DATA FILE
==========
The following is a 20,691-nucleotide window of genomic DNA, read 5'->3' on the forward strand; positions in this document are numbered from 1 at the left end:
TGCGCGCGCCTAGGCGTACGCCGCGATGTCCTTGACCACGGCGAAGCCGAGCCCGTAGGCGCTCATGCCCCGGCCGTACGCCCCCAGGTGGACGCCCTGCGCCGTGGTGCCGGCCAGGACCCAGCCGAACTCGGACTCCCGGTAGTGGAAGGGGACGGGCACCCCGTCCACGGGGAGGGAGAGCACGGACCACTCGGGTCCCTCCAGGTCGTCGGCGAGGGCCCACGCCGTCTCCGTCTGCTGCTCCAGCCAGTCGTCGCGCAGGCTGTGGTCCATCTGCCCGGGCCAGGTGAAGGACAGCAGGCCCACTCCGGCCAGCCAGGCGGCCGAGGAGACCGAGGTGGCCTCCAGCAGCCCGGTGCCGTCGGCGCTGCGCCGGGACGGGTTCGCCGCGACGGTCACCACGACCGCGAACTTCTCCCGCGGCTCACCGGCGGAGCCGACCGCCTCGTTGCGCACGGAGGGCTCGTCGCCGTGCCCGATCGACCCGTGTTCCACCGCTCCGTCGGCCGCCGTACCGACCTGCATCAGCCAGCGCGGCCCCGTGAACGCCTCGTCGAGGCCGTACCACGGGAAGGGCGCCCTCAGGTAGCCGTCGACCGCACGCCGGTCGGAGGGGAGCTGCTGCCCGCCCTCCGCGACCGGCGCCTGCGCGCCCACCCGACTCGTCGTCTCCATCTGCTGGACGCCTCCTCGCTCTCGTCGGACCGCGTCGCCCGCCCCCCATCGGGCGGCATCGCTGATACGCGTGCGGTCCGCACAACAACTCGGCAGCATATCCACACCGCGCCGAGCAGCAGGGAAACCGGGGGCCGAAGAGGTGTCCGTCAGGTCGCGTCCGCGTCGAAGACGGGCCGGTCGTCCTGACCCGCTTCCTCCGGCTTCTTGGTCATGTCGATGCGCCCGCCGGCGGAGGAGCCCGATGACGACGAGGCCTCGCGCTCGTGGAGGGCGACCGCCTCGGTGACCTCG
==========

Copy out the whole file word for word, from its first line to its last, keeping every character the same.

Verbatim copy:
The following is a 20,691-nucleotide window of genomic DNA, read 5'->3' on the forward strand; positions in this document are numbered from 1 at the left end:
TGCGCGCGCCTAGGCGTACGCCGCGATGTCCTTGACCACGGCGAAGCCGAGCCCGTAGGCGCTCATGCCCCGGCCGTACGCCCCCAGGTGGACGCCCTGCGCCGTGGTGCCGGCCAGGACCCAGCCGAACTCGGACTCCCGGTAGTGGAAGGGGACGGGCACCCCGTCCACGGGGAGGGAGAGCACGGACCACTCGGGTCCCTCCAGGTCGTCGGCGAGGGCCCACGCCGTCTCCGTCTGCTGCTCCAGCCAGTCGTCGCGCAGGCTGTGGTCCATCTGCCCGGGCCAGGTGAAGGACAGCAGGCCCACTCCGGCCAGCCAGGCGGCCGAGGAGACCGAGGTGGCCTCCAGCAGCCCGGTGCCGTCGGCGCTGCGCCGGGACGGGTTCGCCGCGACGGTCACCACGACCGCGAACTTCTCCCGCGGCTCACCGGCGGAGCCGACCGCCTCGTTGCGCACGGAGGGCTCGTCGCCGTGCCCGATCGACCCGTGTTCCACCGCTCCGTCGGCCGCCGTACCGACCTGCATCAGCCAGCGCGGCCCCGTGAACGCCTCGTCGAGGCCGTACCACGGGAAGGGCGCCCTCAGGTAGCCGTCGACCGCACGCCGGTCGGAGGGGAGCTGCTGCCCGCCCTCCGCGACCGGCGCCTGCGCGCCCACCCGACTCGTCGTCTCCATCTGCTGGACGCCTCCTCGCTCTCGTCGGACCGCGTCGCCCGCCCCCCATCGGGCGGCATCGCTGATACGCGTGCGGTCCGCACAACAACTCGGCAGCATATCCACACCGCGCCGAGCAGCAGGGAAACCGGGGGCCGAAGAGGTGTCCGTCAGGTCGCGTCCGCGTCGAAGACGGGCCGGTCGTCCTGACCCGCTTCCTCCGGCTTCTTGGTCATGTCGATGCGCCCGCCGGCGGAGGAGCCCGATGACGACGAGGCCTCGCGCTCGTGGAGGGCGACCGCCTCGGTGACCTCG